A great day of fishing with sailfish releases from Nicholas Sayler, Rachel Sayler, Evan Scocos, Brian Fisher, and Tony Sonagere. Dalton Jenkins had a 46.1-pound Mahi. Carson Jenkins landed a 209-pound Big Eye Tuna, and Donald Love weighed one at 106 pounds. Rachel Sayler boated a 40-pound wahoo. It was a busy day with lots of beautiful Bluefin, yellow-fin, black-fin, and big-eye tunas – and some gorgeous Mahi-Mahi and wahoo as well.
Near Shore boats had another great day, pulling in Spanish mackerel, bluefish, and a catch and release on a 30 pound red drum.
In-Shore boats had great amberjack catches and several cobia sightings, but no catches.
The Miss Oregon Inlet Headboat had a busy day, sailing both trips. Anglers enjoyed pulling in puffers, flounder, sea mullet, trout, pigfish, pinfish, croakers, spot, and more!
On Tuesday, Red Drum reported that Ramp 55 had some nice keeper Flounder. Ramp 44 produced some Sea Mullet, Blue Fish and a few Spanish. The North beaches and South beaches both had Sea Mullet and a few small Pompano. The sound side had Puppy Drum and some Trout.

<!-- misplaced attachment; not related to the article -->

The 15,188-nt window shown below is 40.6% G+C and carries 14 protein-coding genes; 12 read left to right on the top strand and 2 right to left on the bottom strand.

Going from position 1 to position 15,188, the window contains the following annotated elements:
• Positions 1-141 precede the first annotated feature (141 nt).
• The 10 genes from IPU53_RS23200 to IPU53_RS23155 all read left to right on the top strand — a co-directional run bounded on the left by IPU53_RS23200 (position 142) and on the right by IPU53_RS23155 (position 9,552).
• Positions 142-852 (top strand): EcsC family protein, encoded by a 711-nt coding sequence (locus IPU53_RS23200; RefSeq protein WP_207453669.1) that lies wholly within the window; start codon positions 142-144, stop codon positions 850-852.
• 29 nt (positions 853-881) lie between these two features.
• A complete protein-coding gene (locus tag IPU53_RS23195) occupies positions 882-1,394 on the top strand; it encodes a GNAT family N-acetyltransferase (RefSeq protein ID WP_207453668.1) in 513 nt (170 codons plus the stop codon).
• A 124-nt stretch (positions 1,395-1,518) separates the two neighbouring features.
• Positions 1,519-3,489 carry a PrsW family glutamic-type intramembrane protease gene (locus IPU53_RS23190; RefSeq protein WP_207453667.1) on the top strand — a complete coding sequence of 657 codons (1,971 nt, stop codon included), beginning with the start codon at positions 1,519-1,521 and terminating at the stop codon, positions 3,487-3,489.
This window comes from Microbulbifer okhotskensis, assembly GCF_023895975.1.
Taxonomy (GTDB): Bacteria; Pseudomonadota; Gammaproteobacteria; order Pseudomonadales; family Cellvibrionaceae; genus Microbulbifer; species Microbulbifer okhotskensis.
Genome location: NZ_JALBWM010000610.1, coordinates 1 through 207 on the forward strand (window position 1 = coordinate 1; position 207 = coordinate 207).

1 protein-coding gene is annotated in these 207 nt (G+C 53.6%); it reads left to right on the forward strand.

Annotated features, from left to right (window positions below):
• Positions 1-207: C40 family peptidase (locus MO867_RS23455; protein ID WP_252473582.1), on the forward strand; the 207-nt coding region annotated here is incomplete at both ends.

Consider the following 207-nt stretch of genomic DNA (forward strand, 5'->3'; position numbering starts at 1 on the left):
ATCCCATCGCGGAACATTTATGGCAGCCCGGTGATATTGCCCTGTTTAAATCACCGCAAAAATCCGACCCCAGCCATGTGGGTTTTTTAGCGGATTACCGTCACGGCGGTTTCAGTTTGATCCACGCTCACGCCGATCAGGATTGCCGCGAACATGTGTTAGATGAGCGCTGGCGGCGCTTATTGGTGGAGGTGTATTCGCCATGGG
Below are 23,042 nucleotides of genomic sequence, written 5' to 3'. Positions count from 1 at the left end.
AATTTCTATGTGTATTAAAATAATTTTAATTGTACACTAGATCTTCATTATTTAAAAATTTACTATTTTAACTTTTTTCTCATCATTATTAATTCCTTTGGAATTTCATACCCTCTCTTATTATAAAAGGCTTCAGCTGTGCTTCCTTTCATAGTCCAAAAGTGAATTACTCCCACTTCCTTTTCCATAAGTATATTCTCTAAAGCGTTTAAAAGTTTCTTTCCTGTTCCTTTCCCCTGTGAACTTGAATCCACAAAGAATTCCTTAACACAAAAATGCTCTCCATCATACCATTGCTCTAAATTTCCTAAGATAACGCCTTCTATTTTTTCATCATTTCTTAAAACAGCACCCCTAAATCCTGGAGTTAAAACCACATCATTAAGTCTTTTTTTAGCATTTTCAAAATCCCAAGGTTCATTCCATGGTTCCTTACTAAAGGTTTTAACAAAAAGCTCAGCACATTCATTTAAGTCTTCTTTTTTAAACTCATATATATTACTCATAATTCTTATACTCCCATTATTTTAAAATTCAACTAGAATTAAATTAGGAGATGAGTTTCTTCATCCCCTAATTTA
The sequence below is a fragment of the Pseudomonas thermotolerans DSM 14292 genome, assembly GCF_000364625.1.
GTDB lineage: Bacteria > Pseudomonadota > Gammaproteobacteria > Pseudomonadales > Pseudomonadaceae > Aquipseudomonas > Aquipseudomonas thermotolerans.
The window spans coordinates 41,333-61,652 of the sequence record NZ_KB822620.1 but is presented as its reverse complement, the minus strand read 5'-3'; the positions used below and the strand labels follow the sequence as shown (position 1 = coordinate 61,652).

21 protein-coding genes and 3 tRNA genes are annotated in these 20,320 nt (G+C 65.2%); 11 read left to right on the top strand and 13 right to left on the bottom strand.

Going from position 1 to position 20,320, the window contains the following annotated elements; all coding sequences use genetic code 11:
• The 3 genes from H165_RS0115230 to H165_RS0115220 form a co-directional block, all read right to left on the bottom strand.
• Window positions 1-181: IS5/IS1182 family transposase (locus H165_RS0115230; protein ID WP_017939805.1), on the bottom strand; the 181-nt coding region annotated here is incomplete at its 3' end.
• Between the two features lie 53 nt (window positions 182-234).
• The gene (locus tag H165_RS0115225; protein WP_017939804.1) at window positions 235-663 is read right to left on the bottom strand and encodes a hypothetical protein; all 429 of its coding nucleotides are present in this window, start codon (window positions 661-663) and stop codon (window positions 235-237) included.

The following day, it was Sea Mullet on Ramp 49. Ramp 55 had Flounder and a few blue Fish. James Pittman weighed a 3-2 pompano in the late afternoon Some nice Spanish came from Ramp 44 as well as bluefish.
On Wednesday, Hatteras Harbor reported that what started out as a stormy morning turned into a beautiful afternoon. Morning anglers that fished inshore had an excellent catch of Gray Trout. Gray Trout continued to bite in the afternoon and anglers also had nice catches of Speckled Trout. Spanish Mackerel fishing was excellent, as well as Red Drum bites.
Near shore anglers returned with good catches of Bluefish and Spanish Mackerel.
Offshore, anglers returned with both gaffer and bailer Dolphin. The Blackfin Tuna bite was good. No Billfish were reported.
On Thursday, it was another beautiful day. Morning fishing was good inshore with Spanish Mackerel, Spot, and Sea Mullet. Rain showers sent afternoon anglers home early.
Offshore, three Sailfish were released. Dolphin fishing was fair, a few Wahoo were caught, and some Blackfin Tuna made it to the fish boxes.